Now that both the service provider and participant-level 401(k) fee disclosure regulations have gone into effect, a number of law firms and financial advisors have positioned themselves as experts in the field to help plan sponsors benchmark their plan fees and figure out if they are paying too much.
Not too much of that is going on yet, according to Ary Rosenbaum, managing attorney for The Rosenbaum Law Firm P.C. in Garden City, New York, but he expects his business to pick up in the next couple of months once the dust settles.
“I haven’t been contacted yet. Unfortunately, that doesn’t mean people haven’t received disclosures. Some of them aren’t aware they were supposed to get disclosures,” he said. “It’s going to take time, but they are having discussions.”
Rosenbaum believes “we will see an uptick in people reaching out and having outside providers review fees and benchmark fees.”
His firm has seen a little bit of this.
“Certainly there will be a lot more uptick. Right now [fee disclosure regulations] are hot off the press as they say. It’s going to be a booming business in terms of anyone in the benchmarking business, or providers who are aggressive with their marketing and making fees the forefront of their marketing, like [third party administrators] or financial advisors,” Rosenbaum said.
Fred Reish, partner and chair of the financial services ERISA team at Drinker Biddle & Reath LLP, has been proactive in letting his clients know about what comes next with the disclosures, hosting webinars and releasing white papers about what plan sponsors and providers need to be doing, to meet the letter of the law.
In a July paper, he and his colleagues discussed the ERISA Section 408(b)(2) requirements for service providers and what those mean for plan sponsors. The final regulation, which went into effect on July 1, provides an exemption for “reasonable” contracts and arrangements for plan services that would otherwise be prohibited transactions, according to Drinker Biddle.
“The exemption is not new—plan fiduciaries have always had a duty to enter into ‘reasonable’ service arrangements. What has changed is that the final regulation states that no contract or arrangement with a ‘covered’ service provider will be reasonable unless the required disclosures are furnished. It also makes clear that a failure by the plan sponsor to take the actions prescribed by the regulation if the disclosure requirements are not satisfied will result in a fiduciary breach and, possibly, a prohibited transaction,” according to Drinker Biddle’s client bulletin, “ERISA Service Provider Disclosures: What Plan Sponsors Need to Do Now.”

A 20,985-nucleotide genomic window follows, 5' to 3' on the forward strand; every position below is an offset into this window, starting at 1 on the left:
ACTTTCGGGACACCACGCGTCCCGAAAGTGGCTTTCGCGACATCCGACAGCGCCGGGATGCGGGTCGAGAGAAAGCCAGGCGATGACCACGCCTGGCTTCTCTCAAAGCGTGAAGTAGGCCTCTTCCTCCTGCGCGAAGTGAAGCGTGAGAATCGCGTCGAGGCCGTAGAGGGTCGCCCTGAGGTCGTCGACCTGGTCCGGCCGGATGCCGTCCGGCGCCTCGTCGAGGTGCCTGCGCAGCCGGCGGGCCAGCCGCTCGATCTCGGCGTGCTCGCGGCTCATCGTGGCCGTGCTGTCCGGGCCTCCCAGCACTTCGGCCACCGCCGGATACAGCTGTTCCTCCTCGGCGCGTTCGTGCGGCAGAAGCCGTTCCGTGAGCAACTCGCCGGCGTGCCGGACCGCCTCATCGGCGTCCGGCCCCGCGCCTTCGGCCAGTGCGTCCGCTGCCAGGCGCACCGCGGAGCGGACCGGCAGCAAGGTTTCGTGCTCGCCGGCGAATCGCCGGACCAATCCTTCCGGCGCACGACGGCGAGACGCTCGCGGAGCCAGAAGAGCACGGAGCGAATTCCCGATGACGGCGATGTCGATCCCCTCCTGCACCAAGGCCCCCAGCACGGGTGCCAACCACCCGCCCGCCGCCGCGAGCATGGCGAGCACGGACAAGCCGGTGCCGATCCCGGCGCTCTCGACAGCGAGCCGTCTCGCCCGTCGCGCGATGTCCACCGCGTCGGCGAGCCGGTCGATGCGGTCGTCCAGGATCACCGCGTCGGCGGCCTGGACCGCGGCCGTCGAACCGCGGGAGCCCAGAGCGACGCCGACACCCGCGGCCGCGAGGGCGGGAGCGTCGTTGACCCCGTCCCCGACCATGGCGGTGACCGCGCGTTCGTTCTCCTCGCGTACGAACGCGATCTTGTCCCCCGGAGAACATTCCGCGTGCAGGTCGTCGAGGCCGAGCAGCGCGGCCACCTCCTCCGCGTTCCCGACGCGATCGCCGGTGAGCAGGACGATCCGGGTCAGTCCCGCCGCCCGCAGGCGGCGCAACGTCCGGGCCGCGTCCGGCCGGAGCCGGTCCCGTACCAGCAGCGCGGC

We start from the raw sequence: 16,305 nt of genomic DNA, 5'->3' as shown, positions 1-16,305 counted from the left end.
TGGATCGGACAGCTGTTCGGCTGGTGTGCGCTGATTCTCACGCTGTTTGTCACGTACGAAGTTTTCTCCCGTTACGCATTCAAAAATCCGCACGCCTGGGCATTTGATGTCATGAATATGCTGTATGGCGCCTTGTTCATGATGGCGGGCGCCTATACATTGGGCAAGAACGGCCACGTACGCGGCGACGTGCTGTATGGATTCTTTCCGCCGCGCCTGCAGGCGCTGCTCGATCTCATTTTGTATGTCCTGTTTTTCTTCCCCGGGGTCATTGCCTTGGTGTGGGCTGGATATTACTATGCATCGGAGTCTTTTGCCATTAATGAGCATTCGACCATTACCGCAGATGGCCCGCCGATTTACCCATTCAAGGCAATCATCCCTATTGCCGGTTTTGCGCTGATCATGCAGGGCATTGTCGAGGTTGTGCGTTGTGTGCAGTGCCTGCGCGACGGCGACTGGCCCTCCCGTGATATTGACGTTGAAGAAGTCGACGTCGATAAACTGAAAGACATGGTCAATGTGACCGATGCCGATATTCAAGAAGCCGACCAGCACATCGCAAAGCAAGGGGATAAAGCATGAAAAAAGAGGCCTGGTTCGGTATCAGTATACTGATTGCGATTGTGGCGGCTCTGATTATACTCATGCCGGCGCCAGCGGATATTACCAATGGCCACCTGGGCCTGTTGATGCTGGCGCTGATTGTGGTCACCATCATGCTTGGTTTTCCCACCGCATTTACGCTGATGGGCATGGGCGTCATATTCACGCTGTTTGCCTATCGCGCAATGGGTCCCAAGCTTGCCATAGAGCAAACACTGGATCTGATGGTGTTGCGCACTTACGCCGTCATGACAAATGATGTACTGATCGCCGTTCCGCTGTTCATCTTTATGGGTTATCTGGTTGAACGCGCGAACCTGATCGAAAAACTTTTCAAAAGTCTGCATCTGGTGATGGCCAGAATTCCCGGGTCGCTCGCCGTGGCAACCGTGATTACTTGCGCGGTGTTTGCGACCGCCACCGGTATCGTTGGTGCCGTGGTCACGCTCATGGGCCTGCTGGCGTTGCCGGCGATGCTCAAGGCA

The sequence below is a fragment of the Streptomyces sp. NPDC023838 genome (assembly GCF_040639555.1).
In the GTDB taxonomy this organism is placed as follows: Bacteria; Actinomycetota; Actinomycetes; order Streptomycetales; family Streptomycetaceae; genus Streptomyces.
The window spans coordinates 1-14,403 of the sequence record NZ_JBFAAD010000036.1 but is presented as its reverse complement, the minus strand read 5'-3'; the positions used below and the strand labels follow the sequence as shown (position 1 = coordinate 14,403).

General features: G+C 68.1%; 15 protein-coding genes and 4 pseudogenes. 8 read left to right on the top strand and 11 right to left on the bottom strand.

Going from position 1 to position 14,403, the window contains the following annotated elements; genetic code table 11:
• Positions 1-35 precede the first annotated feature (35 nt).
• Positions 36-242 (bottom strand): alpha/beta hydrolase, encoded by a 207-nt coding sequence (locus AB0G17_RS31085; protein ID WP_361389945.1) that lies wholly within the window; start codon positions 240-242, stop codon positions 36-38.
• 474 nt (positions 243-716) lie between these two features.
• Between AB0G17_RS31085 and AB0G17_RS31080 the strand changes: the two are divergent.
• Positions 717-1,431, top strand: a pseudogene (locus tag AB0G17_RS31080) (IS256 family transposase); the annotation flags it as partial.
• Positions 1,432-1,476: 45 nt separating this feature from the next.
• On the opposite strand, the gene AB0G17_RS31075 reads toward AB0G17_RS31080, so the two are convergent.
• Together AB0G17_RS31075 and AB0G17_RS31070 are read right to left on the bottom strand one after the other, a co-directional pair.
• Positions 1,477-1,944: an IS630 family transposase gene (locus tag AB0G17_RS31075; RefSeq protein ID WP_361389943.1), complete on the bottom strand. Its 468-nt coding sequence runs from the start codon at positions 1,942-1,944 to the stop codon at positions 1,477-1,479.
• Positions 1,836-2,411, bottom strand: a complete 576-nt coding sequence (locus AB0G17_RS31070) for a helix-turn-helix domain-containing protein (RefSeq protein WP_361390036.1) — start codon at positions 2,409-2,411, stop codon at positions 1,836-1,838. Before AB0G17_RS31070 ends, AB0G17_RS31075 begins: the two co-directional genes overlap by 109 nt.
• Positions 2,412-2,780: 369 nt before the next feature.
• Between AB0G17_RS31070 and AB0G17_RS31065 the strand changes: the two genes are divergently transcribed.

Every day a new set of pitfalls is uncovered from the fee disclosure regulations and different companies’ interpretation of the rules.
That makes it even more important for plan sponsors, many of whom are business owners and not 401(k) plan experts, to seek advice from outside sources, Rosenbaum said.
“When you’re looking for advice, the best advice is independent advice. If a plan sponsor wants to determine if a TPA’s fees are reasonable, you have to go outside, do it yourself or hire someone to do that,” he said.
He has developed a couple of low-cost programs to help plan sponsors go out and fulfill their fiduciary responsibility and the legal aspects they can’t do themselves. For $1,000, he will counsel the plan, do document and administrative review and conduct a fiduciary review.
“People think I’m crazy for offering that,” he said. “But you have to go out and bring clients forward.”
He added that his law firm operates on a flat fee basis. “Clients know at the beginning and end of the day how much it is going to cost them,” Rosenbaum said.
The response to the regulations by both plan sponsors and plan participants has been bland so far, but things will pick up soon, Rosenbaum said. He calls the period we’re in now the crisis season because most plan sponsors want to make a change to their 401(k) plans by Dec. 31, which gives them a very narrow window to benchmark their fees and shop their plans around.
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